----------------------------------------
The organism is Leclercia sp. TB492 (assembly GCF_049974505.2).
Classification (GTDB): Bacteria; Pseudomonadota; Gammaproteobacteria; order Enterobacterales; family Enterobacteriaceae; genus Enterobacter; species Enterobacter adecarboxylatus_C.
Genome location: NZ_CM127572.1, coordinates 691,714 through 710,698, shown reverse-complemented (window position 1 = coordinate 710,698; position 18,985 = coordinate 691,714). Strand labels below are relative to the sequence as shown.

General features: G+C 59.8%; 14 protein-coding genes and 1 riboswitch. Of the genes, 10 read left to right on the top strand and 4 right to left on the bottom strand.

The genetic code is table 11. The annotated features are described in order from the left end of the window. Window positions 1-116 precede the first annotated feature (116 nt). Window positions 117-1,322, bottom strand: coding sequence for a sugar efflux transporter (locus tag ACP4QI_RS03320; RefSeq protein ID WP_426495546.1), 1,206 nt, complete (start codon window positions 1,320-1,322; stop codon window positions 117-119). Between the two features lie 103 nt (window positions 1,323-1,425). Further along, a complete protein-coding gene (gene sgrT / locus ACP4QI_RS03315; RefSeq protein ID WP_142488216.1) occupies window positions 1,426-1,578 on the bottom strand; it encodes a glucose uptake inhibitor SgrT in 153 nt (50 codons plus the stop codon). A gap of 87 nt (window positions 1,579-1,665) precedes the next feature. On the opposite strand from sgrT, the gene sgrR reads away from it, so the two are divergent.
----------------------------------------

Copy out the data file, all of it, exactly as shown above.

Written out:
The organism is Leclercia sp. TB492 (assembly GCF_049974505.2).
Classification (GTDB): Bacteria; Pseudomonadota; Gammaproteobacteria; order Enterobacterales; family Enterobacteriaceae; genus Enterobacter; species Enterobacter adecarboxylatus_C.
Genome location: NZ_CM127572.1, coordinates 691,714 through 710,698, shown reverse-complemented (window position 1 = coordinate 710,698; position 18,985 = coordinate 691,714). Strand labels below are relative to the sequence as shown.

General features: G+C 59.8%; 14 protein-coding genes and 1 riboswitch. Of the genes, 10 read left to right on the top strand and 4 right to left on the bottom strand.

The genetic code is table 11. The annotated features are described in order from the left end of the window. Window positions 1-116 precede the first annotated feature (116 nt). Window positions 117-1,322, bottom strand: coding sequence for a sugar efflux transporter (locus tag ACP4QI_RS03320; RefSeq protein ID WP_426495546.1), 1,206 nt, complete (start codon window positions 1,320-1,322; stop codon window positions 117-119). Between the two features lie 103 nt (window positions 1,323-1,425). Further along, a complete protein-coding gene (gene sgrT / locus ACP4QI_RS03315; RefSeq protein ID WP_142488216.1) occupies window positions 1,426-1,578 on the bottom strand; it encodes a glucose uptake inhibitor SgrT in 153 nt (50 codons plus the stop codon). A gap of 87 nt (window positions 1,579-1,665) precedes the next feature. On the opposite strand from sgrT, the gene sgrR reads away from it, so the two are divergent.